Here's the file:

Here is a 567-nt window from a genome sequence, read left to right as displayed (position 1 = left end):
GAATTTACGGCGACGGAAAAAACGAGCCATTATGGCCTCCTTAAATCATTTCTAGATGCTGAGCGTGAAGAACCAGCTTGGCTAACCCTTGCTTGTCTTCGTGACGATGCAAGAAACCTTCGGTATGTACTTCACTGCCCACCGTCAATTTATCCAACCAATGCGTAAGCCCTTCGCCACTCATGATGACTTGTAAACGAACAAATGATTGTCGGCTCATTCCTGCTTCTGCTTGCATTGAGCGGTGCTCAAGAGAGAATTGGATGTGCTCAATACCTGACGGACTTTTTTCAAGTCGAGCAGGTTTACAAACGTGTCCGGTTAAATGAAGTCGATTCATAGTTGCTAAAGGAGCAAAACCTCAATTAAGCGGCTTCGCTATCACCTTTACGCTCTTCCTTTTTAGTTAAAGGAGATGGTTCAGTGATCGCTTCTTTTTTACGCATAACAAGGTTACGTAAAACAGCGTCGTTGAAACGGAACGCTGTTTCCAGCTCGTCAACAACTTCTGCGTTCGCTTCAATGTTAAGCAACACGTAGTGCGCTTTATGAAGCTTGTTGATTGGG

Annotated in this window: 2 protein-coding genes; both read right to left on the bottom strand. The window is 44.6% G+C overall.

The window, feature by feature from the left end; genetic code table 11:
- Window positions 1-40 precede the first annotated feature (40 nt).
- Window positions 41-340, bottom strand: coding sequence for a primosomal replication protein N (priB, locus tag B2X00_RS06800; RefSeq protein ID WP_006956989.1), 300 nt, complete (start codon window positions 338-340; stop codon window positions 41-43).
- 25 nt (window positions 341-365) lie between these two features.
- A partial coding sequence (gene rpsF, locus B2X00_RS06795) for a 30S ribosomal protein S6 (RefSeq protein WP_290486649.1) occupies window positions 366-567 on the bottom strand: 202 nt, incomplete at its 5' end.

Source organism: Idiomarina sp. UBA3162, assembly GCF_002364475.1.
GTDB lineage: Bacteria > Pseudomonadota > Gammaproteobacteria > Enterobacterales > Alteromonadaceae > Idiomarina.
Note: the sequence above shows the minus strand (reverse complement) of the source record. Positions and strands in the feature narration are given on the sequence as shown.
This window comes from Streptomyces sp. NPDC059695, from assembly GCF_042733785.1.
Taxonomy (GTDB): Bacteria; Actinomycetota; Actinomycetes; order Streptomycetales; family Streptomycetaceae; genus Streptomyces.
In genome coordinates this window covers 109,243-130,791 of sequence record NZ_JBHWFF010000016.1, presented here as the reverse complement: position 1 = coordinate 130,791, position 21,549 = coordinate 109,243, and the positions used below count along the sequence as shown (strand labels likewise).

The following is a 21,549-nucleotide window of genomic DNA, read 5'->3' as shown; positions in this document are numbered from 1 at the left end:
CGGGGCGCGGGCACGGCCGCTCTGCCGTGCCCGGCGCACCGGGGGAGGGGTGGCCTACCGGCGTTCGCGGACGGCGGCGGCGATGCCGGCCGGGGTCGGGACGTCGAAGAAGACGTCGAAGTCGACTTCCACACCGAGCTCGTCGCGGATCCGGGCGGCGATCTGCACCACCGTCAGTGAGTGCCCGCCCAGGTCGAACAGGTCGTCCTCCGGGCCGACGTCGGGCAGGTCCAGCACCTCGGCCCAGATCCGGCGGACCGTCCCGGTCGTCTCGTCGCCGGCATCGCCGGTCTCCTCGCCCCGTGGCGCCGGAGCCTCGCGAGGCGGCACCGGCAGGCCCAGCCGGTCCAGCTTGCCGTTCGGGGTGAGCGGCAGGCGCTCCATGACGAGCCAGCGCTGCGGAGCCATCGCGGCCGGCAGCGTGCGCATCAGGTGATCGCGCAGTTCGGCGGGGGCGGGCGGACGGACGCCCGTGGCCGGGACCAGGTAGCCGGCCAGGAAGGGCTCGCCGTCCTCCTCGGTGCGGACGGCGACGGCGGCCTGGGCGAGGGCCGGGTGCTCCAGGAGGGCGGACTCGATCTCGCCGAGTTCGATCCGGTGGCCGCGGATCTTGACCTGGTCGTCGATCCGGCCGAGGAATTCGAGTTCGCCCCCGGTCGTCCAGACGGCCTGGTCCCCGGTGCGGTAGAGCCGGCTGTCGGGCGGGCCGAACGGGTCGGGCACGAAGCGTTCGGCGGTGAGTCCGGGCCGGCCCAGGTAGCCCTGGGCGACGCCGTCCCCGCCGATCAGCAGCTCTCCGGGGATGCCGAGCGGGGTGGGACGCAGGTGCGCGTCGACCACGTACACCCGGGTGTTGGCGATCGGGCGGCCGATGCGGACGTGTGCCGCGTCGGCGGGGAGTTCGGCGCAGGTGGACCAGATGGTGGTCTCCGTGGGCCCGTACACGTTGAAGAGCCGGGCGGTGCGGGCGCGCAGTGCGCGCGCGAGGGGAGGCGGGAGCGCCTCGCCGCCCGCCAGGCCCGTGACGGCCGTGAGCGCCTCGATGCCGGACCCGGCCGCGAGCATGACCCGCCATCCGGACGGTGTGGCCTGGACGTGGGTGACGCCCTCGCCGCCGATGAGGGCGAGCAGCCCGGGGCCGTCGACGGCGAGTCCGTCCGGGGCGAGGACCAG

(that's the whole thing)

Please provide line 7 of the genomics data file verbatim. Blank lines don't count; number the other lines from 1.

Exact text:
- 25 nt (window positions 341-365) lie between these two features.